Reagan Presidential Library the Focus of Mourning and Burial Ceremonies
Reagan Presidential Library the Focus of Mourning and Burial CeremoniesAs former President Ronald Reagan’s state funeral took place in Washington’s National Cathedral the morning of June 11, staffers at the Ronald Reagan Library and Museum in Simi Valley, California, were busy cleaning up after more than 106,000 mourners visited the grounds to pay their respects and view the Reagan casket over the previous two days. The library also had to prepare for a 90-minute sunset service for 600 or 700 friends, family, and dignitaries scheduled to begin at 6:15 p.m. on the western lawn, next to the crypt where the 40th president will be entombed shortly afterwards.
“As soon as the president and Mrs. Reagan left, they started,” Library Executive Director R. Duke Blackwood said in the June 10 Riverside Press-Enterprise. “We’re preparing the outdoor portions because we are going to have a billion people watching on Friday.”
After Sgt. Maj. Woodrow English, the Army’s master bugler, plays “Taps” at the Friday evening ceremony, he plans to donate the bugle—which has been used at the funerals of John F. Kennedy and three other presidents—to the Reagan family, which has opted to give it to the library, the Long Island (N.Y.) Newsday reported June 11.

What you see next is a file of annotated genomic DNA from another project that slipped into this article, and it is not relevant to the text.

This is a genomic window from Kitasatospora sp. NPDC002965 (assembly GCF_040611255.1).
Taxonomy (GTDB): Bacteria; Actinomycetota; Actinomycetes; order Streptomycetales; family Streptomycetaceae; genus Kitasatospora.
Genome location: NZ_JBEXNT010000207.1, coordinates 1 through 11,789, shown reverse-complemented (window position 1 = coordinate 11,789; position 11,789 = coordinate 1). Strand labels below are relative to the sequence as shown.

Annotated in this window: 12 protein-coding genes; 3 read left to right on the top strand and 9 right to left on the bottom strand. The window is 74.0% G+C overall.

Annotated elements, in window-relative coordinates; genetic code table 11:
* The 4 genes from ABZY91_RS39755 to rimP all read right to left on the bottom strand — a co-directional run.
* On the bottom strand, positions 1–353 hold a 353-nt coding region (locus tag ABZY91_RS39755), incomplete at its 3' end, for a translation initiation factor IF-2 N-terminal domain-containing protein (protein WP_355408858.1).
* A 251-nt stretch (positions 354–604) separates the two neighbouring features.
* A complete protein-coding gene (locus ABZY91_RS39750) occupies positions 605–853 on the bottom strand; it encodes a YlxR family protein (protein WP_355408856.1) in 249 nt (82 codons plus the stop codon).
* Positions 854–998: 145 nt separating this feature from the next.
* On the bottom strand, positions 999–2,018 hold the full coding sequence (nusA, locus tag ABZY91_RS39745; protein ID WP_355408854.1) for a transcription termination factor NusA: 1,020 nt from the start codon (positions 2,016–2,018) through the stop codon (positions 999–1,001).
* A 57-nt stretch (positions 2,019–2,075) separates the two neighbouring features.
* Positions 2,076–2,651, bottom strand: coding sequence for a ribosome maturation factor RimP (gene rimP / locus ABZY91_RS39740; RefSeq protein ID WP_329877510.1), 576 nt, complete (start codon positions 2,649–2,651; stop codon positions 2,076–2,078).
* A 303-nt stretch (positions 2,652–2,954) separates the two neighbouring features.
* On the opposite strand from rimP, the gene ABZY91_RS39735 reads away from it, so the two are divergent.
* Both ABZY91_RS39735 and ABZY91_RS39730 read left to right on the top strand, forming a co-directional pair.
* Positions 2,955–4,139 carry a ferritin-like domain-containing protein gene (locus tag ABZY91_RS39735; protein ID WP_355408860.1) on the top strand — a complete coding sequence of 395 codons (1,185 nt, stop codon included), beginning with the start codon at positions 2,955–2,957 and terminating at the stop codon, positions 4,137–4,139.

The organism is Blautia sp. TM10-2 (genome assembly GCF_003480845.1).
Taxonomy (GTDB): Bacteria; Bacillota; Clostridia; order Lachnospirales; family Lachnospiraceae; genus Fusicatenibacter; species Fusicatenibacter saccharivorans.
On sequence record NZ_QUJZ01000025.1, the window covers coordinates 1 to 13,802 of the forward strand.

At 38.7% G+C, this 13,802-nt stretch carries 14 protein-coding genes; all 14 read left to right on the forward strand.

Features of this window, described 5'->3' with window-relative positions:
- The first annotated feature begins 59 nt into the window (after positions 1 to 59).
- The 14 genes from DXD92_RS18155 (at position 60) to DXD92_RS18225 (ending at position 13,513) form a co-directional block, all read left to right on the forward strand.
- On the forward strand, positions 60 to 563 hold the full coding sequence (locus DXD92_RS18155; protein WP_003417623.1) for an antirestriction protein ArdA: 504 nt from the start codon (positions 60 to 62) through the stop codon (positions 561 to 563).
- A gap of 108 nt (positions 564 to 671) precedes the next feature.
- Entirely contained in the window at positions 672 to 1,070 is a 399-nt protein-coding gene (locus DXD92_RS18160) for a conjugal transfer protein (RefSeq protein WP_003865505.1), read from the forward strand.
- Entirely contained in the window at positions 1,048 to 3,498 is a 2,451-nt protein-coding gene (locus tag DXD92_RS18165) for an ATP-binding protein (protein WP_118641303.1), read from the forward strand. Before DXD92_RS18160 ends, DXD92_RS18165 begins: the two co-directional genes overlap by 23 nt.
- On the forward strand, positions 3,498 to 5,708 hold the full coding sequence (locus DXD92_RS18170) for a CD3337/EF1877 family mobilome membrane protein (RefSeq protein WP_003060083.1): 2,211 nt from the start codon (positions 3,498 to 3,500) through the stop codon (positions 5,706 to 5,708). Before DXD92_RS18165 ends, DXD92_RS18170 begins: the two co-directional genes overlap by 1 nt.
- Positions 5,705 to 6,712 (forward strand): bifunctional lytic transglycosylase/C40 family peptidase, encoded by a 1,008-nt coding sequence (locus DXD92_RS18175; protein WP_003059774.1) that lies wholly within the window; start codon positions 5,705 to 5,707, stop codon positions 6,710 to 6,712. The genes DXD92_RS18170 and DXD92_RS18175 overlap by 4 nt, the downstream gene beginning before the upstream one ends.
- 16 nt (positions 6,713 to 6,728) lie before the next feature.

The library received unprecedented media attention the week after Reagan passed away June 5. Built for about $10 million on land donated by a Reagan supporter, the library is the largest facility of 11 presidential libraries operated by the National Archives and Records Administration. The Chicago Tribune noted June 11 that the building will expand in 2005 from 153,000 to 265,000 square feet with the addition of a three-story structure to house the Air Force One jet that served seven presidents from Nixon to George W. Bush. A 25,000-square-foot Presidential Learning Center with an auditorium, restaurant, and exhibit gallery is scheduled to open in July.
The Reagan Library is also one of the most expensive presidential libraries to operate, costing $3.86 million in 2003, second only to the Kennedy Library’s $4.7-million budget. “It’s fair to say that the Congress is constantly reevaluating the public-private partnership that has evolved over the years,” National Archives spokeswoman Susan Cooper told the Tribune. “And I think the libraries are one of the best examples of how the public-private partnership can work.”
Posted June 11, 2004.